A total of 88 steered turning sequences was analyzed for the male (N=36) and female (N=52) sea lions. Sea lions approached the target position at a depth of 0.5-1.0 m below the water surface. Before initiating the turn, each sea lion was oriented with its venter facing ventrally, its pectoral flippers adducted (i.e. movement towards the midline of the body) against the lateral flanks of the body, and the pelvic flippers and the digits adducted. At the start of the turn, the head was displaced into the turn and rolled slightly by twisting and flexing of the neck. The pectoral flippers then were abducted (i.e. movement away from the midline of the body) and supinated (i.e. outward rotation) as the body rolled approximately 90°. The head and body were hyperextended, assuming a U-shaped configuration through the middle of the turn. The pelvic flippers were abducted. The digits of the pelvic flippers were also abducted, which spread the interdigital webbing and increased the projected area of the flippers. As the sea lion straightened the body at the end of the turn, the head and body were rolled, restoring the orientation of the body with the venter facing downwards. The pectoral flippers were pronated (i.e. inward rotation) and adducted against the body, increasing streamlining. The digits of the pelvic flippers were adducted, decreasing the area of the interdigital webbing, and the flippers were adducted so that they were oppressed with the plantar surfaces in contact to each another.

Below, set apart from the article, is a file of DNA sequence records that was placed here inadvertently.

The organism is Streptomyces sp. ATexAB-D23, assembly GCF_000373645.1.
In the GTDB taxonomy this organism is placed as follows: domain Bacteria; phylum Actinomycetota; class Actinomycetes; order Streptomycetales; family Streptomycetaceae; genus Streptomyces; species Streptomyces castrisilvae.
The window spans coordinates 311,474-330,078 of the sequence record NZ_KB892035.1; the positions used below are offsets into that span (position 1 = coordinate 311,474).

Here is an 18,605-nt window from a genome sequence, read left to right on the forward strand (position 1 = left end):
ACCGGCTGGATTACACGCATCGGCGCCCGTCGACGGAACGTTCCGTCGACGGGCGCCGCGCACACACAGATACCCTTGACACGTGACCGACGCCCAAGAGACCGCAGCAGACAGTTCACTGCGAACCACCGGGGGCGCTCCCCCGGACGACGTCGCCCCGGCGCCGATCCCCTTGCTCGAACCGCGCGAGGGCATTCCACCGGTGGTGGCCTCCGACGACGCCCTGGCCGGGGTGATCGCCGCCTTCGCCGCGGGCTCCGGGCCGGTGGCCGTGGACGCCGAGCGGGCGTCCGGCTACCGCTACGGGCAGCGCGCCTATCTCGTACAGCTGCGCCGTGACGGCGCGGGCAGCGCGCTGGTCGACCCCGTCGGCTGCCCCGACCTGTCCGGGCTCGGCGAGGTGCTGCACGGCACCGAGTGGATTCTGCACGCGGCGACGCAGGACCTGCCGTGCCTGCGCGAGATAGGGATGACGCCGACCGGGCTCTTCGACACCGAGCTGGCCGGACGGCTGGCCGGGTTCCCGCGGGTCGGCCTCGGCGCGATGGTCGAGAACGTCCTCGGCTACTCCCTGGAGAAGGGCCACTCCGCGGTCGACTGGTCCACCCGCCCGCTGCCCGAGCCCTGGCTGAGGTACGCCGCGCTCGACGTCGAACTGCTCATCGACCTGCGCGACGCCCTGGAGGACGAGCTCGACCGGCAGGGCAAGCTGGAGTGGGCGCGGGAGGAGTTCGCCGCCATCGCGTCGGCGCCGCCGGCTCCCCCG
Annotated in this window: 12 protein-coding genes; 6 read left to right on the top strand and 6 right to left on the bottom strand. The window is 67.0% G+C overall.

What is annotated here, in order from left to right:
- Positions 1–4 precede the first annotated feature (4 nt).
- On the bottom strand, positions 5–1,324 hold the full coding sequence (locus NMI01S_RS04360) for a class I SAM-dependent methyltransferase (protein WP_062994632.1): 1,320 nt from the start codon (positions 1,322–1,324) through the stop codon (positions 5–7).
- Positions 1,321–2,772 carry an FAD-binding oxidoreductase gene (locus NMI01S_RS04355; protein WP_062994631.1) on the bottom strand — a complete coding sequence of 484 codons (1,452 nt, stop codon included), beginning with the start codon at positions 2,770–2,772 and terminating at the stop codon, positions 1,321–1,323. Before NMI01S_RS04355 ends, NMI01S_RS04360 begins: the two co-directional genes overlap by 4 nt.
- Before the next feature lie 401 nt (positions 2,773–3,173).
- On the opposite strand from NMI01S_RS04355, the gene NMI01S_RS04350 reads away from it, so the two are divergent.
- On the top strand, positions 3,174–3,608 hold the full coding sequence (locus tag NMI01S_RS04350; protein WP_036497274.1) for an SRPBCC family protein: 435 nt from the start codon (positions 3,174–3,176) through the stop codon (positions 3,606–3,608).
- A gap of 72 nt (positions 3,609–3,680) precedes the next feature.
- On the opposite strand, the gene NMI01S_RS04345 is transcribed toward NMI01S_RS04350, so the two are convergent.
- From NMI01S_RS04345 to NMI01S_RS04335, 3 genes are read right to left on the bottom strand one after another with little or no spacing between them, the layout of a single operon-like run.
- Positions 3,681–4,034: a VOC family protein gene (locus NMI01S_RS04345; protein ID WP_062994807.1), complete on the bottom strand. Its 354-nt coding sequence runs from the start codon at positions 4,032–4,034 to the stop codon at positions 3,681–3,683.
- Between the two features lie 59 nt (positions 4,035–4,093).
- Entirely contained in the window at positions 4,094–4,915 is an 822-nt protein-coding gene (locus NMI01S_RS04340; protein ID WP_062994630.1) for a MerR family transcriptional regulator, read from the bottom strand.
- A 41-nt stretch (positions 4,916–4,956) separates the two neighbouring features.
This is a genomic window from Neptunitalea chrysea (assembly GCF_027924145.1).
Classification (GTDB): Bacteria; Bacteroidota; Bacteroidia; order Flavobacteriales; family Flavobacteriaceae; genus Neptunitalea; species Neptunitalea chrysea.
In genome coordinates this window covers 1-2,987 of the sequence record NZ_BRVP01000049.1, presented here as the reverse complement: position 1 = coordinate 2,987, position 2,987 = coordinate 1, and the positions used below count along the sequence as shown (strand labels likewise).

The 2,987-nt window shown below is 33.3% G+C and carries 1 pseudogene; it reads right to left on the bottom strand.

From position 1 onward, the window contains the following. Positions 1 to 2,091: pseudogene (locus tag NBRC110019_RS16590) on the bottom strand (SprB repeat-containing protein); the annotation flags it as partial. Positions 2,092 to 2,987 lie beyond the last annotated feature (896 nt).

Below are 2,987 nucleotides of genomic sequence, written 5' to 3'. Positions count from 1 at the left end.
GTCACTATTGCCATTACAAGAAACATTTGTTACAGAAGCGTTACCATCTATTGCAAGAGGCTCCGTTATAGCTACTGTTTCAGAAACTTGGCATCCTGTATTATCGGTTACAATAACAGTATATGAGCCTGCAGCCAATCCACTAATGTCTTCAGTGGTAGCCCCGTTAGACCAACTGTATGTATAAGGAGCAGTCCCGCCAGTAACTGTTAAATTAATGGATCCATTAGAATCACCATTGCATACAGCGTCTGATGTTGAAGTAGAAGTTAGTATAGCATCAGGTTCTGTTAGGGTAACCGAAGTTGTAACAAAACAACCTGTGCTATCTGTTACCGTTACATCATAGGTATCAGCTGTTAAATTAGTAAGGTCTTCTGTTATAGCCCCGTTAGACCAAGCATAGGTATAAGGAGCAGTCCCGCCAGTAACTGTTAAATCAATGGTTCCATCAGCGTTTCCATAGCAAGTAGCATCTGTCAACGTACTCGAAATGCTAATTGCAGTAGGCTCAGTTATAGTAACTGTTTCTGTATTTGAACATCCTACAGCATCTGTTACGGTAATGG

The above locomotor sequence was executed in 1.07±0.08 s and 0.90±0.25 s for the male and female sea lions, respectively. The smaller female had faster maximum absolute and length-specific turning velocities of 4.47 m s-1 and 2.61 L s-1, respectively, compared with the maximum velocities of 3.58 m s-1 and 1.89 L s-1 for the male sea lion (Fig. 1). For the fastest 20% of velocities (Table 2), the female sea lion swam statistically faster than the male (t=-6.56, d.f.=15, P<0.05). Turning radius was significantly different (t=-10.02, d.f.=15, P<0.05) between the two sea lions (Fig. 1; Table 2). The minimum length-specific turning radius of the male sea lion was 0.09 L, which was 43.8% smaller than the length-specific turning radius of the female.